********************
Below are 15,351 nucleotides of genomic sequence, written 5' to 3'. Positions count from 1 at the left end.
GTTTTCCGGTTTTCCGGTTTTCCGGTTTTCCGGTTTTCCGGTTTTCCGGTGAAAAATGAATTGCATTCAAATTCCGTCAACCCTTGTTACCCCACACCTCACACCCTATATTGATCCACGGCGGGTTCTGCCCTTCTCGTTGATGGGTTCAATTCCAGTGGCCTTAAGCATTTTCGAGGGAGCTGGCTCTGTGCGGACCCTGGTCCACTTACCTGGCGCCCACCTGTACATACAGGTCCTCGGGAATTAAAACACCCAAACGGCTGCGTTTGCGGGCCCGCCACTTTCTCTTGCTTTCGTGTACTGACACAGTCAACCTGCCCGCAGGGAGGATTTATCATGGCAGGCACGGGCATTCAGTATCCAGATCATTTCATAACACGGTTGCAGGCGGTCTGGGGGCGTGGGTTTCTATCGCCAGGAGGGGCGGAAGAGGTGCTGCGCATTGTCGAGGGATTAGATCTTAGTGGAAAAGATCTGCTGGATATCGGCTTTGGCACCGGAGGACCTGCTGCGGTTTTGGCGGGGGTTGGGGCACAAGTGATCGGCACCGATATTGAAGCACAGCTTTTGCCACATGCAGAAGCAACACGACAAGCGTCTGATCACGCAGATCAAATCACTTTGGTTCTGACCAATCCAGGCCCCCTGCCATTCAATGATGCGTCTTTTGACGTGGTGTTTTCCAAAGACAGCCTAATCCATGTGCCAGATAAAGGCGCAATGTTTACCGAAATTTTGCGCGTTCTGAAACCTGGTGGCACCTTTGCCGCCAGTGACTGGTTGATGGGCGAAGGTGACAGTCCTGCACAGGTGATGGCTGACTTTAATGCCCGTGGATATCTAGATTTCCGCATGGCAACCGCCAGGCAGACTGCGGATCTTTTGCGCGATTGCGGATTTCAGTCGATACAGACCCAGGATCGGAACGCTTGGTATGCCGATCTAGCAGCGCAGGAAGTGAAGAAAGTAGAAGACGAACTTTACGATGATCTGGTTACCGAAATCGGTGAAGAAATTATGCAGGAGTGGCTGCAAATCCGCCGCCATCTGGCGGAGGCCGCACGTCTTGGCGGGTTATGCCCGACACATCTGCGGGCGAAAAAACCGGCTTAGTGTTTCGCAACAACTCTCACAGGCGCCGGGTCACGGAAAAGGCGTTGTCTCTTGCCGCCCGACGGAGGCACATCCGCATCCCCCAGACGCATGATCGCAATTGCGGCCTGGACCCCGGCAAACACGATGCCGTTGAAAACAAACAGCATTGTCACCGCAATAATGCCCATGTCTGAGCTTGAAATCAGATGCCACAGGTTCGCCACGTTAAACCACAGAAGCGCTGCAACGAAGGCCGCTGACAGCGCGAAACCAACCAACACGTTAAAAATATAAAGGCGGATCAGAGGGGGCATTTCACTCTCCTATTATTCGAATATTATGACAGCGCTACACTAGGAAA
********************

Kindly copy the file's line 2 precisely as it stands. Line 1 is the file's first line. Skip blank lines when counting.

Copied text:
GTTTTCCGGTTTTCCGGTTTTCCGGTTTTCCGGTTTTCCGGTTTTCCGGTGAAAAATGAATTGCATTCAAATTCCGTCAACCCTTGTTACCCCACACCTCACACCCTATATTGATCCACGGCGGGTTCTGCCCTTCTCGTTGATGGGTTCAATTCCAGTGGCCTTAAGCATTTTCGAGGGAGCTGGCTCTGTGCGGACCCTGGTCCACTTACCTGGCGCCCACCTGTACATACAGGTCCTCGGGAATTAAAACACCCAAACGGCTGCGTTTGCGGGCCCGCCACTTTCTCTTGCTTTCGTGTACTGACACAGTCAACCTGCCCGCAGGGAGGATTTATCATGGCAGGCACGGGCATTCAGTATCCAGATCATTTCATAACACGGTTGCAGGCGGTCTGGGGGCGTGGGTTTCTATCGCCAGGAGGGGCGGAAGAGGTGCTGCGCATTGTCGAGGGATTAGATCTTAGTGGAAAAGATCTGCTGGATATCGGCTTTGGCACCGGAGGACCTGCTGCGGTTTTGGCGGGGGTTGGGGCACAAGTGATCGGCACCGATATTGAAGCACAGCTTTTGCCACATGCAGAAGCAACACGACAAGCGTCTGATCACGCAGATCAAATCACTTTGGTTCTGACCAATCCAGGCCCCCTGCCATTCAATGATGCGTCTTTTGACGTGGTGTTTTCCAAAGACAGCCTAATCCATGTGCCAGATAAAGGCGCAATGTTTACCGAAATTTTGCGCGTTCTGAAACCTGGTGGCACCTTTGCCGCCAGTGACTGGTTGATGGGCGAAGGTGACAGTCCTGCACAGGTGATGGCTGACTTTAATGCCCGTGGATATCTAGATTTCCGCATGGCAACCGCCAGGCAGACTGCGGATCTTTTGCGCGATTGCGGATTTCAGTCGATACAGACCCAGGATCGGAACGCTTGGTATGCCGATCTAGCAGCGCAGGAAGTGAAGAAAGTAGAAGACGAACTTTACGATGATCTGGTTACCGAAATCGGTGAAGAAATTATGCAGGAGTGGCTGCAAATCCGCCGCCATCTGGCGGAGGCCGCACGTCTTGGCGGGTTATGCCCGACACATCTGCGGGCGAAAAAACCGGCTTAGTGTTTCGCAACAACTCTCACAGGCGCCGGGTCACGGAAAAGGCGTTGTCTCTTGCCGCCCGACGGAGGCACATCCGCATCCCCCAGACGCATGATCGCAATTGCGGCCTGGACCCCGGCAAACACGATGCCGTTGAAAACAAACAGCATTGTCACCGCAATAATGCCCATGTCTGAGCTTGAAATCAGATGCCACAGGTTCGCCACGTTAAACCACAGAAGCGCTGCAACGAAGGCCGCTGACAGCGCGAAACCAACCAACACGTTAAAAATATAAAGGCGGATCAGAGGGGGCATTTCACTCTCCTATTATTCGAATATTATGACAGCGCTACACTAGGAAA